The 4.5 acres is located along the Sultan River between Osprey and River parks in Sultan.
"This is a great project offering citizens and visitors (the chance) to explore a trail along the river from one city park to another," Mayor Carolyn Eslick said, in a statement.
The grant is part of more than $25 million being distributed by the county to purchase land for preservation, with an emphasis on protecting the natural environment and farmland.
The county also is using $190,000 from the same fund to help buy 25 acres to add to Steelhead Park on the Skykomish River, south of the city limits. Steelhead Park's focus will be overnight camping and fishing.
Both projects also will benefit east Snohomish County's plan to create the Port-to-Pass Recreation Corridor, a partnership between several cities, chambers of commerce and other organizations to tout the region's outdoor recreation, said Ken Walker, Sultan's city administrator, in the statement.
"Approval of both of these projects will be a huge boost to the economic vitality of the Sky Valley and promotion of the Port-to-Pass Recreation Corridor along U.S. 2," Walker said.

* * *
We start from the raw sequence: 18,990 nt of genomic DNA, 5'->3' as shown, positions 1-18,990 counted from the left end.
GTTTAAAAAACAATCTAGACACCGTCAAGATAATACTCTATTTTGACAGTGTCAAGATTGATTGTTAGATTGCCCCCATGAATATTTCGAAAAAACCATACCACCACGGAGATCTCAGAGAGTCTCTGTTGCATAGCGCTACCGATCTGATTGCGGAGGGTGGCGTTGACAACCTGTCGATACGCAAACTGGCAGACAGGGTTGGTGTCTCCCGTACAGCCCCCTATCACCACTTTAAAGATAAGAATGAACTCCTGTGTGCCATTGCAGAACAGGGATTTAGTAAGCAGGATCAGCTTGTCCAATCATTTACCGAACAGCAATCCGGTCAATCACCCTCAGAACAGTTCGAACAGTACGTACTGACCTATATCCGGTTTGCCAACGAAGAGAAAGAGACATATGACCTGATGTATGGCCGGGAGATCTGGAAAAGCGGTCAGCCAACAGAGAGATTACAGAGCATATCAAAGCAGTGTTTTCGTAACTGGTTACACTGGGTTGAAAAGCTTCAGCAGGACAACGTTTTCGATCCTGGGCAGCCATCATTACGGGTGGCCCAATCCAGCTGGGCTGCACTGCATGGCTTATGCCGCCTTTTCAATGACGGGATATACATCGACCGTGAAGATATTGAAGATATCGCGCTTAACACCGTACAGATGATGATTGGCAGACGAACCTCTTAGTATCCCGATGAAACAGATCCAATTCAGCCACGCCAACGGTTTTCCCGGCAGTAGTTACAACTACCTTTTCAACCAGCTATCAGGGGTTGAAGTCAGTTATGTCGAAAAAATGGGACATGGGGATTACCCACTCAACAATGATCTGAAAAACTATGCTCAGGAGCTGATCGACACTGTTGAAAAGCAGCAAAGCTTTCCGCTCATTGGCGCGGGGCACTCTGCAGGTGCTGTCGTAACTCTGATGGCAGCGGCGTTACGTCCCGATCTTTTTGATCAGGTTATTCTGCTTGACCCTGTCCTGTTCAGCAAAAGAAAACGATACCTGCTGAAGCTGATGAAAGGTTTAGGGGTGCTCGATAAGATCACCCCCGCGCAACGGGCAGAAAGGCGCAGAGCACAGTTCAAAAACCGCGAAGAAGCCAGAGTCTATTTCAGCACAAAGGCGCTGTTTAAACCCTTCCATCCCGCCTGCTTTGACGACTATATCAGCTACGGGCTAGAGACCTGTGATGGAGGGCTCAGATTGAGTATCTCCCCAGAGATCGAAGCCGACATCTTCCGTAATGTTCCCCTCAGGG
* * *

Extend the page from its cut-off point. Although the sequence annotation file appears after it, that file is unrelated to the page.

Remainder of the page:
The county's funding comes from the Conservation Futures Program, which was started 1988 to distribute property taxes that the state allows counties to collect for land preservation.
This round was made possible by a $120 million bond sale the county held in April. The bonds also are being used for a new county courthouse, park infrastructure projects and road improvements.
The county plans to pay back the Conservation Futures portion of the bond using future revenues. Official said they're acting now to take advantage of low interest rates before land prices rise, or the land gets snapped up for development.
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